In Sunday’s Parade magazine, John T. Edge, the noted Southern food writer, weighs in on the nationwide barbecue renaissance. (By the way, if you haven’t seen Parade in a while, you might be stunned to see it today. It’s a deathly shadow of its former self, with a much smaller format and far fewer pages – more like a pamphlet than a magazine.)
Edge writes that Americans have “adopted barbecue as our national folk food. … The new question is, how high can barbecue go?”
It will come as no surprise to anyone who’s read one of these rebirth-of-barbecue articles that Aaron Franklin is featured prominently in Edge’s piece – as well he should be:
Aaron Franklin, who furrows his brow when cooking but flashes a quick, sweet smile to customers, leads the new-traditionalist charge. He came by his credentials honestly. In Bryan, Tex., where he grew up, his parents ran their own barbecue stand. Franklin, 35, took a slightly different path: In 2009, he and his wife, Stacy, opened their first Austin barbecue spot in a converted trailer. A skilled metalworker, Franklin cut a hole in the side of the trailer and installed a wood-burning pit. He spiked his sauce with espresso. Such developments screamed newfangled.
But he is also committed to the traditional ways. Depending on the weather and the size of the briskets, Franklin smokes the behemoths for 12 to 18 hours over aged post oak—native to Texas—which imparts a sweet flavor. The result is as old as the marriage of fire and smoke, and as delicious as barbecue gets.
Edge holds a master’s degree in Southern studies from the University of Mississippi, where he directs the Southern Foodways Alliance, a nonprofit academic organization that “documents, studies, and celebrates the diverse food cultures of the changing American South.” He’s a student of America’s history as well as her food. That’s one of the things that makes reading him rewarding.
In this article, for example, I learned that the Father of Our Country would have made a good Posse member:
When George Washington “went in to Alexandria to a Barbecue and stayed all Night,” as he wrote in a 1769 diary entry, he probably partook of a whole hog, cooked over hardwood coals.
With all the lavish attention being heaped on handcrafted barbecue today, it’s easy to forget that not long ago it almost became an endangered species. Edge, God bless his soul, blames this on gassers:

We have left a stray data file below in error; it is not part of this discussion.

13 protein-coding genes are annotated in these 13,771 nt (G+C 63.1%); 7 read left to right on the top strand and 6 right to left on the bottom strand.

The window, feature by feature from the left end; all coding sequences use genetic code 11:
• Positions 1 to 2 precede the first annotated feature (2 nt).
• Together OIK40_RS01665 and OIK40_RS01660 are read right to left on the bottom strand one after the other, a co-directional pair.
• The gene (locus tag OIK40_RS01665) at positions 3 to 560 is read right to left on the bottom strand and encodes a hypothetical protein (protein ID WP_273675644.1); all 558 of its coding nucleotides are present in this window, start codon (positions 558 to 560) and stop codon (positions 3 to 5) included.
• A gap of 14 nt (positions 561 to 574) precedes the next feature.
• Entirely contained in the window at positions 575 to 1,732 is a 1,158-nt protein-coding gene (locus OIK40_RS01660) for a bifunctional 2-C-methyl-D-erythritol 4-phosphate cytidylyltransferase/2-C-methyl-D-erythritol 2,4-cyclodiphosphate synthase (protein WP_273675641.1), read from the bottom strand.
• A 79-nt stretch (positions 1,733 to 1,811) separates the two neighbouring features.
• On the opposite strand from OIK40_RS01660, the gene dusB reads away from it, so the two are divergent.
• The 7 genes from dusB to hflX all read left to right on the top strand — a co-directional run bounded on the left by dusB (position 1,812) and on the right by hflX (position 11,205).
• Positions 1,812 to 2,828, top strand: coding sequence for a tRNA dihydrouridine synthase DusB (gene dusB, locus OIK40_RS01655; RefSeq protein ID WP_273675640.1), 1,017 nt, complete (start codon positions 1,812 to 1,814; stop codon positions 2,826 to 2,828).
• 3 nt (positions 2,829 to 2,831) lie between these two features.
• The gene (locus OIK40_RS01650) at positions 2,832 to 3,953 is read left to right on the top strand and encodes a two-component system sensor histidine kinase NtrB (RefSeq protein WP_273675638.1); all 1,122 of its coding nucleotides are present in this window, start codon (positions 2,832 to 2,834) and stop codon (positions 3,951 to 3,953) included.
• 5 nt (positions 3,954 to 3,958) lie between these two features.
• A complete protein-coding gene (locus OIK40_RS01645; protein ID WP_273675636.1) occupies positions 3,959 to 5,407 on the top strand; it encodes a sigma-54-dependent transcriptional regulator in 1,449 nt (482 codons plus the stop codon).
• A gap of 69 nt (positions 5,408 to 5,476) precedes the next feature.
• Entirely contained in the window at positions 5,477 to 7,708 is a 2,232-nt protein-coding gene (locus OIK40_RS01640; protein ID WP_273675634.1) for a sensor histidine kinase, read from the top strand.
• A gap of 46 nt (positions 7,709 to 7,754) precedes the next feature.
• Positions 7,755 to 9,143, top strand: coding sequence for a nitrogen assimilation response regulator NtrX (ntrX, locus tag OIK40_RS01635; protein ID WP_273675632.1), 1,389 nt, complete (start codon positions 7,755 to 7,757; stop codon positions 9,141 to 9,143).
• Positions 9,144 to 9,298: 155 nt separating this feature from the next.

By the 1980s, regional food culture was on the ropes, a victim of Americans’ love of fast-food and chain restaurants. Barbecue fared no better. Restaurants pulled out their wood-burning pits and installed gas-fueled smoke boxes. Americans were sold on the naive idea that great barbecue is built on bottled sauces.
In surveying the current landscape, Edge is more open-minded than many traditionalists would be. He praises one California pitmaster who makes smoked tofu. He has kind things to say about Smoke in Dallas, “where briskets get a coffee rub and pulled pork sandwiches come with unorthodox blue cheese slaw.” (My experiences at Smoke, on Fort Worth Avenue next to the Belmont Hotel, have been mixed. I’ve had good meals there, and a couple that were uninspired. Chef Tim Byres does some interesting things with woodfire, but I’m not sure any of it is barbecue.)
Close followers of the Dallas food scene may find curious a sidebar accompanying Edge’s article. Parade “asked top restaurant critics across the country to name their favorite barbecue joint that’s opened in the past few years.” In Dallas, the magazine called on Leslie Brenner of The Dallas Morning News. She commended Lockhart Smokehouse. Parade quoted her as saying, “this joint has excellent pork ribs, jalapeño cheddar sausage, and shoulder clod.”
It wasn’t always so. In May 2011, three months after Lockhart Smokehouse opened in the Bishop Arts District, Brenner wrote a punishing review. The brisket, she said, “was remarkable only for how dry and underseasoned it was.” The shoulder clod was “woefully dry.” The pork ribs “were tough, with a thick layer of unrendered fat.”
Her review poked fun at what was then the restaurant’s motto, “No forks! No sauce! No kidding!”
“You know what? If you’re not going to offer barbecue sauce, the meat had better be awfully good,” Brenner wrote. She found the absence of forks “an affront” to customers.
After the review ran, Lockhart’s owners broke out a box of plastic forks and displayed them, along with a pointed response to the critic.
It must be noted that Brenner was hardly alone in finding Lockhart’s refusal to offer forks or sauce an annoying affectation. Today, the joint has both. The motto has been modified to, “No forks! No sauce! Needed.” And several people have told me they think both the quality and consistency of Lockhart’s offerings have improved significantly since the early days.
|Patrons enter Lockhart Smokehouse in Dallas. (Photo ©Chris Wilkins)|